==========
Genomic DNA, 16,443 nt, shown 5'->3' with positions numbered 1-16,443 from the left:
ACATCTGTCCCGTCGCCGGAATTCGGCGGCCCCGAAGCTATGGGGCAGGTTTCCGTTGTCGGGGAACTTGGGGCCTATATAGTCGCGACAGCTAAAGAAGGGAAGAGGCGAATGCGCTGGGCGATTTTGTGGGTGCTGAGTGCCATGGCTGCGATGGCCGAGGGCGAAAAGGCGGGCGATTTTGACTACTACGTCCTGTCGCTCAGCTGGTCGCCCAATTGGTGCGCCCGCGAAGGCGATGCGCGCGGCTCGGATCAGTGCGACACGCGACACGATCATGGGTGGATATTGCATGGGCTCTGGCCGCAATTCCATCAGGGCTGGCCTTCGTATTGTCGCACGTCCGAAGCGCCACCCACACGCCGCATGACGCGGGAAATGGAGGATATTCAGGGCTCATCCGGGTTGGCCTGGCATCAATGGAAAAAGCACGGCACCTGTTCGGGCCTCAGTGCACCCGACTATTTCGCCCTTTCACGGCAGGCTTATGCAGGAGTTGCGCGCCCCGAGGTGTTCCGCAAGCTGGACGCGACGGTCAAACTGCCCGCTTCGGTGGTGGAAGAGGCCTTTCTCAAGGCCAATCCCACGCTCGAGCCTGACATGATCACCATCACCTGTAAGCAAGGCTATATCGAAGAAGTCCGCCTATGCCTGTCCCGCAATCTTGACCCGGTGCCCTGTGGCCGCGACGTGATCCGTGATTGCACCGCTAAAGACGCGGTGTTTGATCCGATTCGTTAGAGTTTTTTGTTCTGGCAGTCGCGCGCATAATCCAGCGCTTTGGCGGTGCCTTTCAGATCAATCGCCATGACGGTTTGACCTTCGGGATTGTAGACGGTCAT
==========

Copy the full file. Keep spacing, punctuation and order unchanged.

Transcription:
Genomic DNA, 16,443 nt, shown 5'->3' with positions numbered 1-16,443 from the left:
ACATCTGTCCCGTCGCCGGAATTCGGCGGCCCCGAAGCTATGGGGCAGGTTTCCGTTGTCGGGGAACTTGGGGCCTATATAGTCGCGACAGCTAAAGAAGGGAAGAGGCGAATGCGCTGGGCGATTTTGTGGGTGCTGAGTGCCATGGCTGCGATGGCCGAGGGCGAAAAGGCGGGCGATTTTGACTACTACGTCCTGTCGCTCAGCTGGTCGCCCAATTGGTGCGCCCGCGAAGGCGATGCGCGCGGCTCGGATCAGTGCGACACGCGACACGATCATGGGTGGATATTGCATGGGCTCTGGCCGCAATTCCATCAGGGCTGGCCTTCGTATTGTCGCACGTCCGAAGCGCCACCCACACGCCGCATGACGCGGGAAATGGAGGATATTCAGGGCTCATCCGGGTTGGCCTGGCATCAATGGAAAAAGCACGGCACCTGTTCGGGCCTCAGTGCACCCGACTATTTCGCCCTTTCACGGCAGGCTTATGCAGGAGTTGCGCGCCCCGAGGTGTTCCGCAAGCTGGACGCGACGGTCAAACTGCCCGCTTCGGTGGTGGAAGAGGCCTTTCTCAAGGCCAATCCCACGCTCGAGCCTGACATGATCACCATCACCTGTAAGCAAGGCTATATCGAAGAAGTCCGCCTATGCCTGTCCCGCAATCTTGACCCGGTGCCCTGTGGCCGCGACGTGATCCGTGATTGCACCGCTAAAGACGCGGTGTTTGATCCGATTCGTTAGAGTTTTTTGTTCTGGCAGTCGCGCGCATAATCCAGCGCTTTGGCGGTGCCTTTCAGATCAATCGCCATGACGGTTTGACCTTCGGGATTGTAGACGGTCAT